As a relatively early adopter, I am always interested in new technology and ideas and I am fascinated by the recent spate of virtual / digital technologies. I do however wonder where the deliverables may lie in the future. As a trainer I recall being asked to give a number of presentations at UK and international industry conferences about the future of events in the light of the digital era. That, as it happens, was back in the early nineties! You may recall a plethora of digital companies showing us a glimpse of how the future will look. Customisable avatars and virtual booths, motorbike style helmets and stereo headsets and wired alien looking gloves to wear. There was even talk of an ‘aroma’ detector so participants would be able to complete the fourth sense whilst interacting in this new future.
A bit like the issues most UK venues experience when they are first built (the NEC and London ExCel both fell foul to this) high expectations were sold in advance of the supporting infrastructure. Until the road and rail links are in place and until the hotels and eateries are open, the fledgling venue will always initially suffer from negative feedback. I think a similar fate befell the virtual world. The ambassadors of software pioneers sold us the dream and sold it very well. Audiences were cooing and gasping at the flexibility, cost effectiveness and sheer strength of this on line offering. They loved the fact that we could recreate a cost effective marketing mechanism that could utilise most of the senses and be interactive and available 24/7 without any of the traditional gripes about contractors, venue owners and transport logistics. Sadly the software developers and the financial investors did not match that early expectation and the initial buzz from the market mellowed to a hum and then a whimper.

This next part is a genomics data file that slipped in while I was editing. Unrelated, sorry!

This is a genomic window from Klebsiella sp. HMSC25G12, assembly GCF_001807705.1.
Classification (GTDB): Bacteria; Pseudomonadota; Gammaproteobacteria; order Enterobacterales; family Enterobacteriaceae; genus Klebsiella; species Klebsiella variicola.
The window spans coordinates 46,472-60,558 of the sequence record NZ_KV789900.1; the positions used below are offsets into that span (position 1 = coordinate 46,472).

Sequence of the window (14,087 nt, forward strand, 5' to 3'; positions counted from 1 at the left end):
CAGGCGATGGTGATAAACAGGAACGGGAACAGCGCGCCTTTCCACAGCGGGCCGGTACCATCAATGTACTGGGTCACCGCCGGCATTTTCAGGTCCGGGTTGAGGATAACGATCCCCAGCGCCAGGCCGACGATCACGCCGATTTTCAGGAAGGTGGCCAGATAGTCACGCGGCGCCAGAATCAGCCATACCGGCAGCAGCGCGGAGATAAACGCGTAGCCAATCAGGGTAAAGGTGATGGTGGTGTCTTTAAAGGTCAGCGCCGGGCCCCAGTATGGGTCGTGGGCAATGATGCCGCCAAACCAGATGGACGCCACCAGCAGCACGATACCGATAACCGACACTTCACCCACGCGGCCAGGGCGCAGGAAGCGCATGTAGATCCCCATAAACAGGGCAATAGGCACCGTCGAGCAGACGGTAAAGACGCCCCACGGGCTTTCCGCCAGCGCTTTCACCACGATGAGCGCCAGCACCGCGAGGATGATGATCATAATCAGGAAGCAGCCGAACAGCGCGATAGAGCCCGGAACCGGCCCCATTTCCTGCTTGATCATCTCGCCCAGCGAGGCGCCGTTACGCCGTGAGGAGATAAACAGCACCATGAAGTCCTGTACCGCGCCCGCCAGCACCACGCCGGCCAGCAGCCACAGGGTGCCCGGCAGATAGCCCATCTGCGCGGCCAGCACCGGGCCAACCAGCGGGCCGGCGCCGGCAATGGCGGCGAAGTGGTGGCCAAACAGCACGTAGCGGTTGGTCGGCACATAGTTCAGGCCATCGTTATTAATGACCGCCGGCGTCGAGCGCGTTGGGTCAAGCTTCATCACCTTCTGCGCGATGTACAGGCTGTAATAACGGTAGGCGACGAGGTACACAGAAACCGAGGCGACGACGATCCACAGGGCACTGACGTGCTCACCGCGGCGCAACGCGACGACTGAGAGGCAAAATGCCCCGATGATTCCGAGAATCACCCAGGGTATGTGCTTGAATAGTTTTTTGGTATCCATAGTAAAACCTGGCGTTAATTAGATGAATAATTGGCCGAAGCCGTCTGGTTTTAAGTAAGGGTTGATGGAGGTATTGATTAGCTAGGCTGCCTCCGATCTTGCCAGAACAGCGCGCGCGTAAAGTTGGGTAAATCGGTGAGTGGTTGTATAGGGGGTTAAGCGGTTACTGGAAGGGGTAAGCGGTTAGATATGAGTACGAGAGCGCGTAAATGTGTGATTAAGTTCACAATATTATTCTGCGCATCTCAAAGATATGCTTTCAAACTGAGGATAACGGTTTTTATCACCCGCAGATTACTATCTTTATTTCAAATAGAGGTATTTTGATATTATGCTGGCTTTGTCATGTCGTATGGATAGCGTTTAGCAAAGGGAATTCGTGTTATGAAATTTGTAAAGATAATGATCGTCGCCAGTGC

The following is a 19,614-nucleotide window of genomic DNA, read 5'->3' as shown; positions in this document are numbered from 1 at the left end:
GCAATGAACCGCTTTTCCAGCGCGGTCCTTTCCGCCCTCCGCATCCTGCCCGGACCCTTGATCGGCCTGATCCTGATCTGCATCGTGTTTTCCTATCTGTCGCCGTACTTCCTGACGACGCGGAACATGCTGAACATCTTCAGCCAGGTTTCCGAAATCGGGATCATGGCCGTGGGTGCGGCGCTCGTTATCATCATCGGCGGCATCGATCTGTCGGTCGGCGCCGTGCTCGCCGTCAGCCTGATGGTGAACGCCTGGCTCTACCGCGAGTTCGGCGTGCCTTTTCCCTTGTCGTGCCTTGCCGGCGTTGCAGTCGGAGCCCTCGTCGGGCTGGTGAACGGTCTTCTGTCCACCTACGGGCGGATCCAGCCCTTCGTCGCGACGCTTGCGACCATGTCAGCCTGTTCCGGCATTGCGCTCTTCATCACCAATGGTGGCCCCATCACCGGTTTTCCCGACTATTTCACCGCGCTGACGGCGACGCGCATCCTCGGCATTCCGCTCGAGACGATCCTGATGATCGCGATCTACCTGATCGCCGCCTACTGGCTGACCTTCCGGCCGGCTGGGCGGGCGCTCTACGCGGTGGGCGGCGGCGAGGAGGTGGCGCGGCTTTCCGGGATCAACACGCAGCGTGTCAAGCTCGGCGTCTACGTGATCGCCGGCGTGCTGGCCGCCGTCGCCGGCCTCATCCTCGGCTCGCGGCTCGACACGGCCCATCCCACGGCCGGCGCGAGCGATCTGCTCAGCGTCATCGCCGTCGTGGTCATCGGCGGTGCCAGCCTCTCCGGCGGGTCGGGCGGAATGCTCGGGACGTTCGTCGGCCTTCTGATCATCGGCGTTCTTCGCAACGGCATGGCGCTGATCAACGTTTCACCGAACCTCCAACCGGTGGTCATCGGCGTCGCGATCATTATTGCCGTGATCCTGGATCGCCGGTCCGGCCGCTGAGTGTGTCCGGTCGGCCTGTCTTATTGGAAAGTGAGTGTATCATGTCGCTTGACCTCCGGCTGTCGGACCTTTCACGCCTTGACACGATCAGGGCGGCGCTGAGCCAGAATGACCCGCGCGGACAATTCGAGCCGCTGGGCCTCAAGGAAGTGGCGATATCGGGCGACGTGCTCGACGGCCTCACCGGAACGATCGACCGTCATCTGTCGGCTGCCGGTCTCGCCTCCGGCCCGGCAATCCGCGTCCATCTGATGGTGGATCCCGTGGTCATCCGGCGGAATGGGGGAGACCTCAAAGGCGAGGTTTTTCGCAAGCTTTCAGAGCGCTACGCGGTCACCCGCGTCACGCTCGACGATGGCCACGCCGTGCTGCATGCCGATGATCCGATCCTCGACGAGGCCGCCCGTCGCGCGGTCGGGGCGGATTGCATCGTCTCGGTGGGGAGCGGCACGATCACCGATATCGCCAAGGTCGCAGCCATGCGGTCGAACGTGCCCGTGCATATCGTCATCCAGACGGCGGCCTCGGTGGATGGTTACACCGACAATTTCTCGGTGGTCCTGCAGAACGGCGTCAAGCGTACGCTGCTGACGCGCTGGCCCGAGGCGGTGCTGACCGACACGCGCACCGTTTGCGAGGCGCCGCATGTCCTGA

Don’t get me wrong, there is a place for digital events and there are numerous benefits to be derived from using them as an adjunct to more traditional media. As a member of those early audiences I still have a degree of scepticism and a general sense of disappointment that the initial dream was never realised. As business matures and the search is on for something new and different that era may be approaching. But it will not approach with the pizzazz and fireworks of an Olympic opening ceremony – or even a Commonwealth one. The modern pioneers are now faced with selling their new dream to a new audience who have been once bitten and twice as shy to adopt. As a client said to me recently, “I love the idea, I’m just not sure our customers will buy in to it yet.” Powerful word that one – ‘yet’.